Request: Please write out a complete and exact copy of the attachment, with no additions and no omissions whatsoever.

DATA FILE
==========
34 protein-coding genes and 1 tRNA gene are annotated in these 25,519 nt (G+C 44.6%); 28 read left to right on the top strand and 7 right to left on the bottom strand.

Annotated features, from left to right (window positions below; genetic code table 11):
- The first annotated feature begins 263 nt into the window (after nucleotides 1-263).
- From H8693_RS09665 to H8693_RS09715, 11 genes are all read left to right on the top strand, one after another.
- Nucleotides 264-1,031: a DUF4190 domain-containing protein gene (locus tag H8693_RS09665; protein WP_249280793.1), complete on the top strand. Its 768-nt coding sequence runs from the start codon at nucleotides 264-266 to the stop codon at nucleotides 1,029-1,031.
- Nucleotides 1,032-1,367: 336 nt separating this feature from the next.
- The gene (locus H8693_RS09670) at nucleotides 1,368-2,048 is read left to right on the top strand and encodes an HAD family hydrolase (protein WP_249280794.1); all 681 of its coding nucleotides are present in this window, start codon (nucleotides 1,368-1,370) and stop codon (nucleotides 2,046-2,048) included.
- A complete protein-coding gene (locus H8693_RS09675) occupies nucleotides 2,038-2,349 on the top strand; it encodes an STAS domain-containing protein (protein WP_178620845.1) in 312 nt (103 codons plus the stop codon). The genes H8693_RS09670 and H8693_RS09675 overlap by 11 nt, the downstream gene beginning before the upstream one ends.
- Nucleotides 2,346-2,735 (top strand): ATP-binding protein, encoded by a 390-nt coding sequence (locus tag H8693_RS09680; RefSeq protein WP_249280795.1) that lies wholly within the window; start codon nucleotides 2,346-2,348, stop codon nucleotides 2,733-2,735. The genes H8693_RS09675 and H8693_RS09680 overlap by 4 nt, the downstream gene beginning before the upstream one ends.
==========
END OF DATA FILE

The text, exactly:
34 protein-coding genes and 1 tRNA gene are annotated in these 25,519 nt (G+C 44.6%); 28 read left to right on the top strand and 7 right to left on the bottom strand.

Annotated features, from left to right (window positions below; genetic code table 11):
- The first annotated feature begins 263 nt into the window (after nucleotides 1-263).
- From H8693_RS09665 to H8693_RS09715, 11 genes are all read left to right on the top strand, one after another.
- Nucleotides 264-1,031: a DUF4190 domain-containing protein gene (locus tag H8693_RS09665; protein WP_249280793.1), complete on the top strand. Its 768-nt coding sequence runs from the start codon at nucleotides 264-266 to the stop codon at nucleotides 1,029-1,031.
- Nucleotides 1,032-1,367: 336 nt separating this feature from the next.
- The gene (locus H8693_RS09670) at nucleotides 1,368-2,048 is read left to right on the top strand and encodes an HAD family hydrolase (protein WP_249280794.1); all 681 of its coding nucleotides are present in this window, start codon (nucleotides 1,368-1,370) and stop codon (nucleotides 2,046-2,048) included.
- A complete protein-coding gene (locus H8693_RS09675) occupies nucleotides 2,038-2,349 on the top strand; it encodes an STAS domain-containing protein (protein WP_178620845.1) in 312 nt (103 codons plus the stop codon). The genes H8693_RS09670 and H8693_RS09675 overlap by 11 nt, the downstream gene beginning before the upstream one ends.
- Nucleotides 2,346-2,735 (top strand): ATP-binding protein, encoded by a 390-nt coding sequence (locus tag H8693_RS09680; RefSeq protein WP_249280795.1) that lies wholly within the window; start codon nucleotides 2,346-2,348, stop codon nucleotides 2,733-2,735. The genes H8693_RS09675 and H8693_RS09680 overlap by 4 nt, the downstream gene beginning before the upstream one ends.